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Council member looks at ways to increase bicycle safety

"Having a stripe on a street on a piece of concrete is not going to stop a drunk driver from careening past that paint on the ground."

NEW ORLEANS - The city is taking a closer look at what needs to be done to help make the area more bicycle friendly. 

Bicyclists are prominent all over the city. In fact, some say they're seeing a growing number of bicyclists hit the road.

"I try and do everything I possibly can on the bike," said Clark Thompson. "Even with my kids too. I cycle to and from work every day so that's 8.6 miles round-trip."

However, after a driver hit multiple riders, killing two, the conversation about bike safety has gotten more serious.

"I was hit by a cab driver when I was 14," Thompson said. "Every moment I'm on my bike I know I'm a potential target. So I've got to ride with care and every action could be my last so I have to be careful every time."

"These issues have not been top of mind for some folks," said Council President, Jason Williams. "We have made advancements but not enough."

Williams is proposing a resolution that would help bicyclists and drivers share the road. It includes ideas like promoting rider awareness and increasing enforcement.

"When there is no enforcement it encourages people to take those chances but life is too valuable for that," he said.

The resolution also mentions making improvements to the city's bike lanes.

"Having a stripe on a street on a piece of concrete is not going to stop a drunk driver from careening past that paint on the ground," Williams added. "In Copenhagen, they have raised bicycle paths that actually protect the cyclists with parked cars. That's safe."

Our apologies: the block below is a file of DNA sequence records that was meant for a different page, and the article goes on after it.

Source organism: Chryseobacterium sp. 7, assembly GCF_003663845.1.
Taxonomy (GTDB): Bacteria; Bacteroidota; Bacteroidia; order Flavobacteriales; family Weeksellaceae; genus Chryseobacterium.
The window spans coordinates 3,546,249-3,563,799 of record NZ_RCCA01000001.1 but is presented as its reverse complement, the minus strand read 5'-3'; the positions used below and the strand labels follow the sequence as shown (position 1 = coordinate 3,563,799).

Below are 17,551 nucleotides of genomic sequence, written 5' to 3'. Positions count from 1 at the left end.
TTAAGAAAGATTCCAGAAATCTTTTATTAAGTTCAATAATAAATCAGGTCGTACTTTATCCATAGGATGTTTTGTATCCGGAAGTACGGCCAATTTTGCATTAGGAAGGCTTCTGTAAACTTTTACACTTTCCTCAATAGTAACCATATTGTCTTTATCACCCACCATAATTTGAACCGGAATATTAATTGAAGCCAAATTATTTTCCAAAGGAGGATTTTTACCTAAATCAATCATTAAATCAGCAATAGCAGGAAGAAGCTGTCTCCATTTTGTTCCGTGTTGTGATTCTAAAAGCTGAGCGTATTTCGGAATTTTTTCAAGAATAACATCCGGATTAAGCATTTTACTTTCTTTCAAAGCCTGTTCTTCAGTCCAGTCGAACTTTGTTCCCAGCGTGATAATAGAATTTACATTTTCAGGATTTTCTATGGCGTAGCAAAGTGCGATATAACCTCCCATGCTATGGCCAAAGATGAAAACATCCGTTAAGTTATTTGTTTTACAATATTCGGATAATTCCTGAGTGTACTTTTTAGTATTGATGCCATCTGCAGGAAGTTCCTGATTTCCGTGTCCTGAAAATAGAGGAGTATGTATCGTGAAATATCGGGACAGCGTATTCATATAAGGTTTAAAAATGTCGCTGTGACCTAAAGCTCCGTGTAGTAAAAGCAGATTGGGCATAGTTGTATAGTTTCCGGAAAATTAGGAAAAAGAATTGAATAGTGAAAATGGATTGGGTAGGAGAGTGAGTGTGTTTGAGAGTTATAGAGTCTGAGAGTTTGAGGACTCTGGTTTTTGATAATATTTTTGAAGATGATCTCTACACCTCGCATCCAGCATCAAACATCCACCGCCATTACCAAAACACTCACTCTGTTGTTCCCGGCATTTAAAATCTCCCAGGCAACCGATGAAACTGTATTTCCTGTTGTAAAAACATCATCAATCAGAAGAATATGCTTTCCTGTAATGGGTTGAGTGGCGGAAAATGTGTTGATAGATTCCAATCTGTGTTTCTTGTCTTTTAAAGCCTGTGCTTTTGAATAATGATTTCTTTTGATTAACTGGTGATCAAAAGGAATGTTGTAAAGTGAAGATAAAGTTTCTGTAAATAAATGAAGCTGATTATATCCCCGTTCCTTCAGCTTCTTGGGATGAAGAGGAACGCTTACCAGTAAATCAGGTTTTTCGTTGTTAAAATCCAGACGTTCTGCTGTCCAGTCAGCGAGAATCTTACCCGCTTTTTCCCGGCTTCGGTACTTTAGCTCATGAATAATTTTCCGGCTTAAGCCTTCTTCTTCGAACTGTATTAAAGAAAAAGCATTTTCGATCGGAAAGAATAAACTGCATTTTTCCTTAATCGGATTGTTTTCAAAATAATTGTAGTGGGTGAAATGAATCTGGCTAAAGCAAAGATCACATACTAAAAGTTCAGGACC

With alcohol suspected in this deadly crash on Esplanade, some also ask if there should be more DUI checkpoints.

"I think it's a deterrent," Williams said. "I think bringing back those checkpoints with maybe a little more zealousness could be and will be helpful."

"It's totally unreasonable to ask the police department to step up during Mardi Gras to do more than they already do, they're already over tasked," said Thompson. "Massive, physical barriers between motorists and bicyclists and pedestrians is the only solution here."

Whatever action the city chooses to take, will require some work. However, bicyclists commend that effort and are hopeful change will take place so tragedies like what happened last week, are prevented.

"I want my friends who are scared to ride, to feel safe," Thompson said. "Slow down, smell the roses, enjoy the ride. It's a beautiful city and there's no reason you have to be rushing around and hurrying to your next stoplight."

Eyewitness News asked the New Orleans Police Department if there were any checkpoints conducted during Carnival. A statement sent back, says:

"Over the 10-day period beginning February 22 and ending March 5, NOPD arrested 36 individuals for driving a motor vehicle under the influence of alcohol more than doubling the number of DUI arrests made during Mardi Gras 2018. Safety along the parade route and other densely crowded areas was the top priority with a focused strategy toward targeting illegal guns and ensuring public safety."

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